Maternal and postnatal overnutrition differentially impact appetite regulators and fuel metabolism
- Publication Type:
- Journal Article
- Endocrinology, 2008, 149 (11), pp. 5348 - 5356
- Issue Date:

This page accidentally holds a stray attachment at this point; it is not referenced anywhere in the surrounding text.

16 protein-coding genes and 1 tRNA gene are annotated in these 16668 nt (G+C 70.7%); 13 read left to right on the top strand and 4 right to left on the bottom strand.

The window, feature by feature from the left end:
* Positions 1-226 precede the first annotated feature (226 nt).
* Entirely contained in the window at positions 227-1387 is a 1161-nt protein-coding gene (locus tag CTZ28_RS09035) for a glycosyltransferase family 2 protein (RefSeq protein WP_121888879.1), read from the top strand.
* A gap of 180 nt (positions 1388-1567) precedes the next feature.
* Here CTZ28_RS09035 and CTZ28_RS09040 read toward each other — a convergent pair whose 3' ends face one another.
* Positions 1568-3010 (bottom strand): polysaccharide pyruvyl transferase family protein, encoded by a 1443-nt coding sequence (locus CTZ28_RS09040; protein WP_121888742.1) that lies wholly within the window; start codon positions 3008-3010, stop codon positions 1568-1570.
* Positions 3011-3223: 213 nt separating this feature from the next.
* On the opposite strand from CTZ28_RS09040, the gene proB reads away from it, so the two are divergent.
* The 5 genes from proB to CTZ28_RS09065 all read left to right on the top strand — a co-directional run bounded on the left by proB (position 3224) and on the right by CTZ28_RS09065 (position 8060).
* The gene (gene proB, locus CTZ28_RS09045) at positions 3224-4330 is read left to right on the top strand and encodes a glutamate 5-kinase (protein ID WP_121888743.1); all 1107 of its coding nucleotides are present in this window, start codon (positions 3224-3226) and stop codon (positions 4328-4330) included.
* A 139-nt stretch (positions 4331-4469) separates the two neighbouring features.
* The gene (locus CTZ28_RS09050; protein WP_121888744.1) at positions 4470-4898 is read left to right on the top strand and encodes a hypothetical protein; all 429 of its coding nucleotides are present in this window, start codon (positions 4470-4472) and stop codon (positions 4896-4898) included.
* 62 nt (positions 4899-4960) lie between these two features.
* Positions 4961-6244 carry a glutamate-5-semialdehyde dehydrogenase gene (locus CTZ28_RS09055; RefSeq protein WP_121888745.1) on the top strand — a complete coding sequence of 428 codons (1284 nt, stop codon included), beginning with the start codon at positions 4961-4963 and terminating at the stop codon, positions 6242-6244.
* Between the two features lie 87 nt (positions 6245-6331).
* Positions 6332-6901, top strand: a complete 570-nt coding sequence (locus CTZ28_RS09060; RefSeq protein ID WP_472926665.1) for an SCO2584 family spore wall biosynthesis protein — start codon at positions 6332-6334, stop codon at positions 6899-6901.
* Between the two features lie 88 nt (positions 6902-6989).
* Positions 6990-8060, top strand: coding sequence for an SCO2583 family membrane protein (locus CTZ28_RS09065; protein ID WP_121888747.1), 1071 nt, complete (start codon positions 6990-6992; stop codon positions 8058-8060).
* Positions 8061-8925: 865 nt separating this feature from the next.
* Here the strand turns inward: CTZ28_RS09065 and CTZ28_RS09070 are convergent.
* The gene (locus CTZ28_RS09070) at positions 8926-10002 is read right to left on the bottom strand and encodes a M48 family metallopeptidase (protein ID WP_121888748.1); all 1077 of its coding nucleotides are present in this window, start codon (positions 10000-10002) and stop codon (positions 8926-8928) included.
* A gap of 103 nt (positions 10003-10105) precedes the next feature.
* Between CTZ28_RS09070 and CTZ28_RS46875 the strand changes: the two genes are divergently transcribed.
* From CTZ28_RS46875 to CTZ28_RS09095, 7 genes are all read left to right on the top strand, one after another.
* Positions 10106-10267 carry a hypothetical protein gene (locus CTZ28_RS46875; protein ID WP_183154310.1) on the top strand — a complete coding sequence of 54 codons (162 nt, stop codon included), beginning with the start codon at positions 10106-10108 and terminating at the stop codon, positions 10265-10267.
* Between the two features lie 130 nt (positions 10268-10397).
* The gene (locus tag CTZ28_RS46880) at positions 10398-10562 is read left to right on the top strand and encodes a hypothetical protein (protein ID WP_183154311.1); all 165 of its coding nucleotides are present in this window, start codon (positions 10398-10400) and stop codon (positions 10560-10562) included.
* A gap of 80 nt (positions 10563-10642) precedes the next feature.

Maternal obesity is increasing, and it is known that the intrauterine experience programs fetal and newborn metabolism. However, the relative contributions of pre- or postnatal factors are unknown. We hypothesized that maternal overnutrition caused by long-term maternal obesity would exert a stronger detrimental impact than postnatal overnutrition on offspring metabolic homeostasis, with additional postnatal overnutrition exaggerating these alterations. Female Sprague Dawley rats were exposed to chow or high-fat cafeteria diet for 5 wk before mating and throughout gestation and lactation. On postnatal d 1, litters were adjusted to three per litter to induce postnatal overnutrition (vs. 12 in control). Hypothalamic appetite regulators neuropeptide Y and proopiomelanocortin, glucose transporter 4, and lipid metabolic markers were measured. At postnatal d 20, male pups born of obese dams, or those overnourished postnatally, were 42% heavier than controls; combining both interventions led to 80% greater body weight. Maternal obesity increased pup adiposity and led to glucose intolerance in offspring; these were exaggerated by additional postnatal overnutrition during lactation. Maternal obesity was also linked to hyperlipidemia in offspring and reduced hypothalamic neuropeptide Y and increased proopiomelanocortin mRNA expression. Postnatal overnutrition of offspring from obese dams amplified these hypothalamic changes. Both maternal and postnatal overnutrition reduced muscle glucose transporter 4. Adipose carnitine palmitoyl-transferase-1 and adipose triglyceride lipase mRNA was up-regulated only by postnatal overnutrition. Maternal overnutrition appears to alter central appetite circuits and promotes early-onset obesity; postnatal overnutrition interacted to cause peripheral lipid and glucose metabolic disorders, supporting the critical message to reduce early-life adverse nutritional impact. Copyright © 2008 by The Endocrine Society.
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